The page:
Not yet, that is.

What The Seahawks Should Do At Backup Quarterback

Recent news indicates that Tarvaris Jackson is likely to test the free agent waters this year, in hopes of getting into a situation that either pays him more money and/or gives him a chance to compete for a starting job/puts him behind a quarterback who might be a little more injury-prone than Russell Wilson.  Your guess is as good as mine as to what Tarvar has been doing in recent offseasons.  This story makes it sound like he’s been settling for being Seattle’s backup because it’s comfortable and familiar.  My guess is that Seattle has indeed been giving him the best possible deal, as I can’t imagine the market is too hard-up for a guy who’s proven he’s a backup in this league and nothing more.

Granted, he’s one of the better backups across the league, but a backup he remains.

Still, if you’re Tarvar, you’re looking around at some of these teams in 2015 – struggles in Dallas, Philly, St. Louis, Frisco, Cleveland, Baltimore, and Houston – and you’ve got to be thinking that you’re better than the backups for those teams who were forced into action (Dallas and Baltimore, particularly) and in other cases, better than who they’re running out as starters (Cleveland, Houston, St. Louis and the rest).  So, yeah, it makes sense – if you want to give it a go as a real live NFL quarterback (and not just a seat-warmer on the bench) – to put yourself out there as a veteran alternative for some of these teams who don’t land their Quarterback of the Future in the NFL Draft or free agency.  At the very least, he’d be likelier to see the field playing behind someone a little less durable than Russell Wilson (boy, am I putting the whammy on our boy with this sentiment).

So, what we’re talking about is, for the first time in years, looking for a non-Tarvar backup.

All else being equal, I’d like to have Tarvar back again.  That’s going to mean many multiple teams pass him over for other alternatives, leaving him with a pretty bruised ego, but so be it.  If, however, for the sake of argument we’re talking about a Tarvar-less future, then there are two obvious routes you can take:  bring in a veteran, or draft/sign a rookie.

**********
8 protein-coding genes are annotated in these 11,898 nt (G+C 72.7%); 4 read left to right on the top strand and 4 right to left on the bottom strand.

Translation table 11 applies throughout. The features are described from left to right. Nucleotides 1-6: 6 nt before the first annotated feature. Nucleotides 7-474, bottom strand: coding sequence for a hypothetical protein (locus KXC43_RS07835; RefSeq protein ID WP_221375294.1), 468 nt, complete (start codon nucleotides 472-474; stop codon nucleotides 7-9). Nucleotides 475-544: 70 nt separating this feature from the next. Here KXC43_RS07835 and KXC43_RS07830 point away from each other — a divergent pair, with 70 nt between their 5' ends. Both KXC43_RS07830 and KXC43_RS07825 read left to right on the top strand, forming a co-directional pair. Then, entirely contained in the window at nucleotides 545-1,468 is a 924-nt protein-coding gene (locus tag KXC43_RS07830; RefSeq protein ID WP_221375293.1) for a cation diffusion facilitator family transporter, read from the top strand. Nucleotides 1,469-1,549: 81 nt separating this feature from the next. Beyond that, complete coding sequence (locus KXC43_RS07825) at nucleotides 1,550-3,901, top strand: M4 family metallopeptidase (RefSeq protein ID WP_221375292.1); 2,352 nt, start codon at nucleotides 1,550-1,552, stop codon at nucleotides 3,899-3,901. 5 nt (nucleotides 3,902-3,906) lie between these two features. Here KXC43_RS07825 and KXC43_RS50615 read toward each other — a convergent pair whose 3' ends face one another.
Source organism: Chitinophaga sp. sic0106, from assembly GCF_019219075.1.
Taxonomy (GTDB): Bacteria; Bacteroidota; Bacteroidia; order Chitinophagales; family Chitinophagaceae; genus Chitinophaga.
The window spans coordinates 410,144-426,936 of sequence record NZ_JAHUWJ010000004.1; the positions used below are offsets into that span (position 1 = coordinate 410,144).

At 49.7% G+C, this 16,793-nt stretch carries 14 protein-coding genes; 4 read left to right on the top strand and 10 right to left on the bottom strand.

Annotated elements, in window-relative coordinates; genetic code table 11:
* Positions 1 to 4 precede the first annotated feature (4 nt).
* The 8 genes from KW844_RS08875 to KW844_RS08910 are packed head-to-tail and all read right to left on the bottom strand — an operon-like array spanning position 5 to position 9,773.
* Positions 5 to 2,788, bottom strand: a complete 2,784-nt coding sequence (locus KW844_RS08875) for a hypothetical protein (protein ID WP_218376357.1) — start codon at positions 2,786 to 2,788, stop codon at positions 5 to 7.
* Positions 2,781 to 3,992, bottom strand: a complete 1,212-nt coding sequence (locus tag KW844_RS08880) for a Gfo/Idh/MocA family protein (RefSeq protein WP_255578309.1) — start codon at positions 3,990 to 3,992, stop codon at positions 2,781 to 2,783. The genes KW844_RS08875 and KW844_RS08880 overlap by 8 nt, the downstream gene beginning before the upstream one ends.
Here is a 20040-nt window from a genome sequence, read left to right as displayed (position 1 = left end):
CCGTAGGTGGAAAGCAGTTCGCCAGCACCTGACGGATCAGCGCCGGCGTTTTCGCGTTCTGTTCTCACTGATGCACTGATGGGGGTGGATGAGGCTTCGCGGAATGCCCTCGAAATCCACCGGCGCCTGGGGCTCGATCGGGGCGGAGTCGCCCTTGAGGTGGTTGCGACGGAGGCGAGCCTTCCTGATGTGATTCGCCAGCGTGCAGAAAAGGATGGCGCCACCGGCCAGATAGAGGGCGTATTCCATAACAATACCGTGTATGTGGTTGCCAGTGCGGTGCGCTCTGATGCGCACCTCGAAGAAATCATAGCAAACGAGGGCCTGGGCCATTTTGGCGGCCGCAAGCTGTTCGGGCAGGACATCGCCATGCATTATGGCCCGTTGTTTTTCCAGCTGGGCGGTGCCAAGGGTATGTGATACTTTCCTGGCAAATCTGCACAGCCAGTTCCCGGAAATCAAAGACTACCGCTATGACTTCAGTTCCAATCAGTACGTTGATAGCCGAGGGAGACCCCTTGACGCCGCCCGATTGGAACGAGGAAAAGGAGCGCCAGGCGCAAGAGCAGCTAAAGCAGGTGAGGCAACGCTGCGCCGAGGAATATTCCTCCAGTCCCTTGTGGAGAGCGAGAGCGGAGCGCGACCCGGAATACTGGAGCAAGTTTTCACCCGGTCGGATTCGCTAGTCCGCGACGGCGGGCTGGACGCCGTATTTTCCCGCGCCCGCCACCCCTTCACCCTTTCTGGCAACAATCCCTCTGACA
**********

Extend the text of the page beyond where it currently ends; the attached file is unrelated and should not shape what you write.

Seattle’s in a wonderful position in this regard, because we have Russell Wilson.  He’s a solid, franchise quarterback, still in the early-prime of his career.  We don’t necessarily NEED to bring in another starting candidate to push him.  Which means, obviously, backup quarterback is a position that you can save some money on (which is important, considering how much money Wilson is taking in).  Therefore, you won’t see the Seahawks using a high draft pick, and you won’t see them blowing out the bank on free agents like Cousins, Fitzpatrick, Osweiler, or Bradford (who will all be looking for opportunities to start somewhere anyway).

That puts us in the range of a low-round draft pick (maybe 5th or lower), an undrafted rookie, or one of the other veteran options out there on the market.

In looking at those veteran options … woof!  What a bunch of dogs!  When you think of a backup quarterback in our kind of situation (i.e. someone who is a clear backup and has no chance to be this team’s starter when all players are healthy), your BEST CASE scenario is a guy who will fill in for a few weeks and somehow manage to keep the team in/around .500.  A guy like Seneca Wallace back in the day is a perfect example of this.  We were lucky to have drafted him to play behind Hasselbeck, so he was cheap for many years.  If we can somehow do that again, that’s probably the most realistic ideal situation.  Looking at veteran options, someone like … Matt Hasselbeck last year with Indy.  He was able to fill in for a few games and led them to some quality wins!  Then, as the season dragged on, as Luck was unable to return and the games piled up, Hasselbeck was less and less effective.  Old guys getting hit a lot tend to break down, shocking I know.